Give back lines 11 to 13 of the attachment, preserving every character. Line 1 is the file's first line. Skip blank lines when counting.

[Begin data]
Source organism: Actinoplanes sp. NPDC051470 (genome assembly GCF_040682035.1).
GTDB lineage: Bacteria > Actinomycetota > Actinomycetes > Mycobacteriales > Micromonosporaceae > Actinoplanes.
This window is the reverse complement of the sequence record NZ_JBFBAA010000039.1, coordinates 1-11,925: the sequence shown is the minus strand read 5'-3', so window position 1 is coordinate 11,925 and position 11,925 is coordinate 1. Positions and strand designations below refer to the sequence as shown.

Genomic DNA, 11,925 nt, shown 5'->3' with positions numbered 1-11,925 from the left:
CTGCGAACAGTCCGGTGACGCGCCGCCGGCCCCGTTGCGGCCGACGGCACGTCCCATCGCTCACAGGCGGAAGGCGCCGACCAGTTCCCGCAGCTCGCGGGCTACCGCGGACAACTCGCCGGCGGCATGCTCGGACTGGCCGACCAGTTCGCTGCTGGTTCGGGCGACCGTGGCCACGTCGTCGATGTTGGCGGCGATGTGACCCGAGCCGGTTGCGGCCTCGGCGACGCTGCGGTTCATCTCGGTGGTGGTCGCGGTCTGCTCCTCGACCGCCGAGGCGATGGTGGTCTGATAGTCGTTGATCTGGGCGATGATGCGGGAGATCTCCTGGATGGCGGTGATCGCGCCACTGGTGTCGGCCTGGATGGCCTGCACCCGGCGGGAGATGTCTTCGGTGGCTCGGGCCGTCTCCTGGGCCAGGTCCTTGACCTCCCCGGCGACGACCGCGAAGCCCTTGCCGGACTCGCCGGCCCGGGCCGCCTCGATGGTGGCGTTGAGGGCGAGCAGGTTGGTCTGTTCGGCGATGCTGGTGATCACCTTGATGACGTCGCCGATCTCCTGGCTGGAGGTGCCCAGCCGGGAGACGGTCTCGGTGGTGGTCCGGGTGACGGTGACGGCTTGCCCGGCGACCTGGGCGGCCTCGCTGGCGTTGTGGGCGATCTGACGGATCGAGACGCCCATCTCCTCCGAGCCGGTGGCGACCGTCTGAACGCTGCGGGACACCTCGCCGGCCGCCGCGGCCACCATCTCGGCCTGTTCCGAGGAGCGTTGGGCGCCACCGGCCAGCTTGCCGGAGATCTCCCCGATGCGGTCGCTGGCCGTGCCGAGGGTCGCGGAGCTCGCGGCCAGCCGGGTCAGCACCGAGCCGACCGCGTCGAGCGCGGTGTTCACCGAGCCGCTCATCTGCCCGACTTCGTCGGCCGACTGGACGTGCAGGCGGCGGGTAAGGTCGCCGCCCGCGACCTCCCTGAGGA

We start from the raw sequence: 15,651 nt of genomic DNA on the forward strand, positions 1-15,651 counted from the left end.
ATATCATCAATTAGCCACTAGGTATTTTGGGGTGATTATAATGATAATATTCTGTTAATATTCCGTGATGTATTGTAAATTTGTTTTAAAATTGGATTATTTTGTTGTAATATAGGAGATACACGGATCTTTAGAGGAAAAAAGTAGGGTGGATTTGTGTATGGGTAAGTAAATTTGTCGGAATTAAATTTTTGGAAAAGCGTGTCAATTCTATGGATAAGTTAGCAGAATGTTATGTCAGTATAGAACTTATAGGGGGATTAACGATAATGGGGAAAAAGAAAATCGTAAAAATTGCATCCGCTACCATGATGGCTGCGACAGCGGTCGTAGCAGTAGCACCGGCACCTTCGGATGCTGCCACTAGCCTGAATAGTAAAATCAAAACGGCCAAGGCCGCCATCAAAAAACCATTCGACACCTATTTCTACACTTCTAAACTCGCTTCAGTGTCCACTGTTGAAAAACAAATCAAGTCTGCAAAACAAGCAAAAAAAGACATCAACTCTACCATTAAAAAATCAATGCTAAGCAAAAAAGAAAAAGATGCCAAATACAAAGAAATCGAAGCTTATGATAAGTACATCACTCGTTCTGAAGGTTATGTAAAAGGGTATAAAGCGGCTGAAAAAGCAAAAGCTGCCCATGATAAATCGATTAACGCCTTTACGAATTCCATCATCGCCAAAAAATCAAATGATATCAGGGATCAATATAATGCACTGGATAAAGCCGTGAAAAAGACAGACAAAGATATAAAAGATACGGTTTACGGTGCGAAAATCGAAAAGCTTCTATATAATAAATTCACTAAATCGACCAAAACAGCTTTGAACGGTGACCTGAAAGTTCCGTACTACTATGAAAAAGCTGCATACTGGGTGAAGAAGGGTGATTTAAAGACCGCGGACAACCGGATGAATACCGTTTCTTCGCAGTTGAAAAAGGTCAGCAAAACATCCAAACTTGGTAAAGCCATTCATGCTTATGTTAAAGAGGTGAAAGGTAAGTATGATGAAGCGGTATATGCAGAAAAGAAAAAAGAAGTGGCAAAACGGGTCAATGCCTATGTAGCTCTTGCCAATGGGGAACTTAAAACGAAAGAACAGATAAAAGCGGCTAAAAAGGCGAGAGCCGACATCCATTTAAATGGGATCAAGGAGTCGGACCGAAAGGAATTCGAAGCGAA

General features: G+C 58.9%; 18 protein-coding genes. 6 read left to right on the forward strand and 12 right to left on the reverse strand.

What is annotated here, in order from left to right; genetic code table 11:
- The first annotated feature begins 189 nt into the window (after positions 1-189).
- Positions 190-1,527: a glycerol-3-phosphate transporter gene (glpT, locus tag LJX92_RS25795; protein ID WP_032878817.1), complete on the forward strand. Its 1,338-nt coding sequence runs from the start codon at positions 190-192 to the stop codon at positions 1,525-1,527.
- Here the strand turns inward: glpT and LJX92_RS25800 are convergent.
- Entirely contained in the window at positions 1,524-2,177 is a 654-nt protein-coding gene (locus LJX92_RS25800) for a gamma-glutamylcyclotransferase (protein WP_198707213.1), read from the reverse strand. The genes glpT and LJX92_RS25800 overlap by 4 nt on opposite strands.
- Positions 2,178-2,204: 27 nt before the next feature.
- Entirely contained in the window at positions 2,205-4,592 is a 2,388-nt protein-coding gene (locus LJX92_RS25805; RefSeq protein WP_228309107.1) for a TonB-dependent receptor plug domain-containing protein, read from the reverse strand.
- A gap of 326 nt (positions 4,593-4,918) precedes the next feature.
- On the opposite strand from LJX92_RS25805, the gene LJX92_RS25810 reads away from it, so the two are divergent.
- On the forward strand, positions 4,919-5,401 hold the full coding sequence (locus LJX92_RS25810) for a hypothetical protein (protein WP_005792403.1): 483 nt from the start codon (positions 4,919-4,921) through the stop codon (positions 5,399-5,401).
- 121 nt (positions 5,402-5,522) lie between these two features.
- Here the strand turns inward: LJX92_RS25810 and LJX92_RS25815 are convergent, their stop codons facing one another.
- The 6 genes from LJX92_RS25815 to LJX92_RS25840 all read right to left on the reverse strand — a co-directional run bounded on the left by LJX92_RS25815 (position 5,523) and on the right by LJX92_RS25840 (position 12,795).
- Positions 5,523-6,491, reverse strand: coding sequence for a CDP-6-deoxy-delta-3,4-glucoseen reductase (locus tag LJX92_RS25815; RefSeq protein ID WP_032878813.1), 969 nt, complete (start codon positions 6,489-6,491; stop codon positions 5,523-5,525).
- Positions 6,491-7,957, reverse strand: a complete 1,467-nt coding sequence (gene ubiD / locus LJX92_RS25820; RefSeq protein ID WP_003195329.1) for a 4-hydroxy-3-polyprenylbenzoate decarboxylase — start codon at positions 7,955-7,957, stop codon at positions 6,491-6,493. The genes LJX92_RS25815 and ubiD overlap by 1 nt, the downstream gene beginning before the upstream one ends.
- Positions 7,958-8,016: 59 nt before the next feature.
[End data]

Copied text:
- Positions 190-1,527: a glycerol-3-phosphate transporter gene (glpT, locus tag LJX92_RS25795; protein ID WP_032878817.1), complete on the forward strand. Its 1,338-nt coding sequence runs from the start codon at positions 190-192 to the stop codon at positions 1,525-1,527.
- Here the strand turns inward: glpT and LJX92_RS25800 are convergent.
- Entirely contained in the window at positions 1,524-2,177 is a 654-nt protein-coding gene (locus LJX92_RS25800) for a gamma-glutamylcyclotransferase (protein WP_198707213.1), read from the reverse strand. The genes glpT and LJX92_RS25800 overlap by 4 nt on opposite strands.